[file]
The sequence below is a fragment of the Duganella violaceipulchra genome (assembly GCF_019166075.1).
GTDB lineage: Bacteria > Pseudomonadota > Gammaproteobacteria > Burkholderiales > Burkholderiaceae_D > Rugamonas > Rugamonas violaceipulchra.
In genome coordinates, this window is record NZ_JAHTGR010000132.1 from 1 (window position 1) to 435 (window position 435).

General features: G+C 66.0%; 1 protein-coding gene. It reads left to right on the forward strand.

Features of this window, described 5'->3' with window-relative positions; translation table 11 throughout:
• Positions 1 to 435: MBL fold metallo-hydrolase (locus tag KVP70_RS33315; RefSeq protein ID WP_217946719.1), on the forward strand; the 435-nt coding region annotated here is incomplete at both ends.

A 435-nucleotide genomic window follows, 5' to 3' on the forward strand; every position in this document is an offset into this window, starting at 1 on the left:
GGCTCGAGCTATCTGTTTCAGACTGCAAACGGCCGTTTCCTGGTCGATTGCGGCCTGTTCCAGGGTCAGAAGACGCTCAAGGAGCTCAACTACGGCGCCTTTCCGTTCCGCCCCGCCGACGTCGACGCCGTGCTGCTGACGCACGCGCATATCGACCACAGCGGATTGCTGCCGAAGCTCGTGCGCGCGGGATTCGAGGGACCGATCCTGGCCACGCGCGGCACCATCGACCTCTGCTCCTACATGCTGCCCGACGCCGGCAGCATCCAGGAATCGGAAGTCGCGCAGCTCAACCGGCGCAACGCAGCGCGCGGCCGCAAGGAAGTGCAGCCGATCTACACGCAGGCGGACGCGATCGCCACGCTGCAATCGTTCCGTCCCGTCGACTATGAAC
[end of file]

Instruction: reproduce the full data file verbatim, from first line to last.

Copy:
The sequence below is a fragment of the Duganella violaceipulchra genome (assembly GCF_019166075.1).
GTDB lineage: Bacteria > Pseudomonadota > Gammaproteobacteria > Burkholderiales > Burkholderiaceae_D > Rugamonas > Rugamonas violaceipulchra.
In genome coordinates, this window is record NZ_JAHTGR010000132.1 from 1 (window position 1) to 435 (window position 435).

General features: G+C 66.0%; 1 protein-coding gene. It reads left to right on the forward strand.

Features of this window, described 5'->3' with window-relative positions; translation table 11 throughout:
• Positions 1 to 435: MBL fold metallo-hydrolase (locus tag KVP70_RS33315; RefSeq protein ID WP_217946719.1), on the forward strand; the 435-nt coding region annotated here is incomplete at both ends.

A 435-nucleotide genomic window follows, 5' to 3' on the forward strand; every position in this document is an offset into this window, starting at 1 on the left:
GGCTCGAGCTATCTGTTTCAGACTGCAAACGGCCGTTTCCTGGTCGATTGCGGCCTGTTCCAGGGTCAGAAGACGCTCAAGGAGCTCAACTACGGCGCCTTTCCGTTCCGCCCCGCCGACGTCGACGCCGTGCTGCTGACGCACGCGCATATCGACCACAGCGGATTGCTGCCGAAGCTCGTGCGCGCGGGATTCGAGGGACCGATCCTGGCCACGCGCGGCACCATCGACCTCTGCTCCTACATGCTGCCCGACGCCGGCAGCATCCAGGAATCGGAAGTCGCGCAGCTCAACCGGCGCAACGCAGCGCGCGGCCGCAAGGAAGTGCAGCCGATCTACACGCAGGCGGACGCGATCGCCACGCTGCAATCGTTCCGTCCCGTCGACTATGAAC